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How the Theatre Development Fund Works


Customers line up at the TKTS booth to buy discounted theater tickets in New York. Hundreds of tourists and New Yorkers line up at the booth daily to buy same-day tickets to Broadway and off-Broadway shows.
Customers line up at the TKTS booth to buy discounted theater tickets in New York. Hundreds of tourists and New Yorkers line up at the booth daily to buy same-day tickets to Broadway and off-Broadway shows.
AP Photo/Frank Franklin II

Once upon a time, if you wanted an evening's entertainment and you lived in or near New York City, you went to the theater. That was where you found the biggest stars, the most exciting shows and the best value for your entertainment dollar. New York theater was glamorous, exciting and world famous. If you wanted to be involved with the performing arts, New York was where you wanted to live.

This hasn't exactly changed. New York theater is still exciting and glamorous, and if you find yourself in New York City, one of the most thrilling things you can do is go to a Broadway show. But after the first half of the 20th century, the art of live theater began moving to the margins of the entertainment industry. When people wanted to be entertained, they went to a movie or watched television instead. An evening in the theater became an occasional indulgence and the number of plays and musicals in New York shrunk from hundreds to just a few dozen big Broadway shows, plus several dozen more off-Broadway shows.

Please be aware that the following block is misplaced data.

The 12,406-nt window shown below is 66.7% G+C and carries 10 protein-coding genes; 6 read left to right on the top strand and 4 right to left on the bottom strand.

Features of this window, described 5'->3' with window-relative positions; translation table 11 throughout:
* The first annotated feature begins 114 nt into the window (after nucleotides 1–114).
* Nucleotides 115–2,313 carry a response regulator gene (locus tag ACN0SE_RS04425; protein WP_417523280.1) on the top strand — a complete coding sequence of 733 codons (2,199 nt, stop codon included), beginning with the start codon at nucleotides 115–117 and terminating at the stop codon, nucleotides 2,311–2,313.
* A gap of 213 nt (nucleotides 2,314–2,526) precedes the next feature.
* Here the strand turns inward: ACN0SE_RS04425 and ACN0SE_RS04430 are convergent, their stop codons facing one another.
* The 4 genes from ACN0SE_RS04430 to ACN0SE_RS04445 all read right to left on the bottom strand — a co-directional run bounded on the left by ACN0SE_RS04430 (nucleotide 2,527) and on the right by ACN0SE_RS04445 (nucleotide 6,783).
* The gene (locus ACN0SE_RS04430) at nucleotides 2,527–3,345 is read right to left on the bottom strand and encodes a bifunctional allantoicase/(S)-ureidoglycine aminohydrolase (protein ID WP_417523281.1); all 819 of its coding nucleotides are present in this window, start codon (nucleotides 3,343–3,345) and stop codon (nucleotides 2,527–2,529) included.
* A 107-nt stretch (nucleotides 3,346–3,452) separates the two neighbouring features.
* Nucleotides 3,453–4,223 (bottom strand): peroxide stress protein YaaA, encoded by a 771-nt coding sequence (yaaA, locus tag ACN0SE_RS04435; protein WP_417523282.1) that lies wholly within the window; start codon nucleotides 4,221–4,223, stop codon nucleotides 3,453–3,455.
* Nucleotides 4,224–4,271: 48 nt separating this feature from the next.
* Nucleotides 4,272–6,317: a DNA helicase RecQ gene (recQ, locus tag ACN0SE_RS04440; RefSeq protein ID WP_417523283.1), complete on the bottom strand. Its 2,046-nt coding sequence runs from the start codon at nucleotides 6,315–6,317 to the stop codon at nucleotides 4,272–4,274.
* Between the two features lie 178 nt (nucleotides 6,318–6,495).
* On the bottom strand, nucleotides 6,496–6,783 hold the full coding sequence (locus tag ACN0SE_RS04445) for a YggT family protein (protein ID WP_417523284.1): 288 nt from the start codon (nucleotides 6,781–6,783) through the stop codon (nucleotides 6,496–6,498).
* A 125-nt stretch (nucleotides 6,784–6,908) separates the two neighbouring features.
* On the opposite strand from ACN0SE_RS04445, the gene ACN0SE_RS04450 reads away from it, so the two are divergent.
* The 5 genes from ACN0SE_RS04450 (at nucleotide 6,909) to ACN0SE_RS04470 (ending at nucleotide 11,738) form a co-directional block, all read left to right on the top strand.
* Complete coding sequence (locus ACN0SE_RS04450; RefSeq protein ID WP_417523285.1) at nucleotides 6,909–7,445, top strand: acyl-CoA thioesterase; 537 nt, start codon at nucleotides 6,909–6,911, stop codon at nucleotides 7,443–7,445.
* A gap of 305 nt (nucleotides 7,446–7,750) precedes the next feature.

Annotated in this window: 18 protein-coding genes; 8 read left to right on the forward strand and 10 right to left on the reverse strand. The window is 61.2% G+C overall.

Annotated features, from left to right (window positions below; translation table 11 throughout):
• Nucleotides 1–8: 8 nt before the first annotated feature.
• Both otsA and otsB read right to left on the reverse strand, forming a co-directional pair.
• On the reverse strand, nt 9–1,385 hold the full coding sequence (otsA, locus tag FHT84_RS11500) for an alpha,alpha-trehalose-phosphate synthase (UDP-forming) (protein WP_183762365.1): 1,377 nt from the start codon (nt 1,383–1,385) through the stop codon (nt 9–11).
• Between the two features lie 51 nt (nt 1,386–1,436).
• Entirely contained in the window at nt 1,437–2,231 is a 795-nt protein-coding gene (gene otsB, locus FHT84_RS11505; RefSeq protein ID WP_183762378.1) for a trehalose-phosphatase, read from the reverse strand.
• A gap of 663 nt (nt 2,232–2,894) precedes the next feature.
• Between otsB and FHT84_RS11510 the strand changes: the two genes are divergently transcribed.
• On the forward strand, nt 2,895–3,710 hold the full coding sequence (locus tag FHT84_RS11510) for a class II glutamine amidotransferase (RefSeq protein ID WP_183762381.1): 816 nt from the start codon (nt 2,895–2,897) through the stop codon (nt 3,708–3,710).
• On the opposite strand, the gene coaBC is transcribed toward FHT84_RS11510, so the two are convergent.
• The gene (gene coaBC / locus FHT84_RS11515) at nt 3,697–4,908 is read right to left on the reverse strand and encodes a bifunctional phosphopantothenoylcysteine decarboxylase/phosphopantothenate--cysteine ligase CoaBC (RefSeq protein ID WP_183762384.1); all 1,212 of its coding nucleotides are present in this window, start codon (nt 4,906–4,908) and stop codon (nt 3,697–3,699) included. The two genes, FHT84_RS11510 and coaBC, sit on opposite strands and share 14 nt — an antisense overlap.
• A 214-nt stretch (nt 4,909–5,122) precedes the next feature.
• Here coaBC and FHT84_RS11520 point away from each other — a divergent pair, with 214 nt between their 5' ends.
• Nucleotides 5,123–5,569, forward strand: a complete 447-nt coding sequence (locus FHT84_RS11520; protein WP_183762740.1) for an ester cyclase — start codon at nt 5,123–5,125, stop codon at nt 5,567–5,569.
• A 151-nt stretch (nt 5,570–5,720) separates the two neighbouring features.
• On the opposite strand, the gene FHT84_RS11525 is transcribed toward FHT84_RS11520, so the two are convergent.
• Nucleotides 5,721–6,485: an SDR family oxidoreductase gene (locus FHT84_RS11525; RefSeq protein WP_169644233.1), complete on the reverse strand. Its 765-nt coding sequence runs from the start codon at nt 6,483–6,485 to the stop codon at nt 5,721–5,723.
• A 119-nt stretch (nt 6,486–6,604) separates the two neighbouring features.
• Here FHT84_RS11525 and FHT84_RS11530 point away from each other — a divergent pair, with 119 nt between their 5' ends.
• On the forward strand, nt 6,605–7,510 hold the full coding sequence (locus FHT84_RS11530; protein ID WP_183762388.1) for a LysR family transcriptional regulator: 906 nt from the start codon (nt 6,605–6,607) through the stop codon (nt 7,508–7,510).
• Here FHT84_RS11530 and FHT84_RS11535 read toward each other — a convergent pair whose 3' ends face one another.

The Theatre Development Fund (TDF) was created in 1968 to help bolster the sagging fortunes of live theater in New York. The most visible part of the TDF's mission is the TKTS booths, where both New Yorkers and visitors can buy discounted tickets to Broadway shows. But the TDF also provides support for the theater industry by buying large blocks of tickets as well as sponsoring educational programs to help students become more aware of the theater as a form of entertainment -- assuring that live theater will always have an audience. They also offer a variety of services for handicapped theatergoers. TDF members get discounted tickets for a large number of New York shows, both on and off-Broadway.

Thanks in part to the Theatre Development Fund, the New York theater industry is still alive and well and offering entertainment to new generations of theatergoers. And while Broadway theaters may never return to the glory days of the early 20th century, the shows are still there and you can take advantage of the opportunity to see them if you're ever in New York. In the rest of this article, you'll see how the TDF supports the theater and how you might be able to become a member.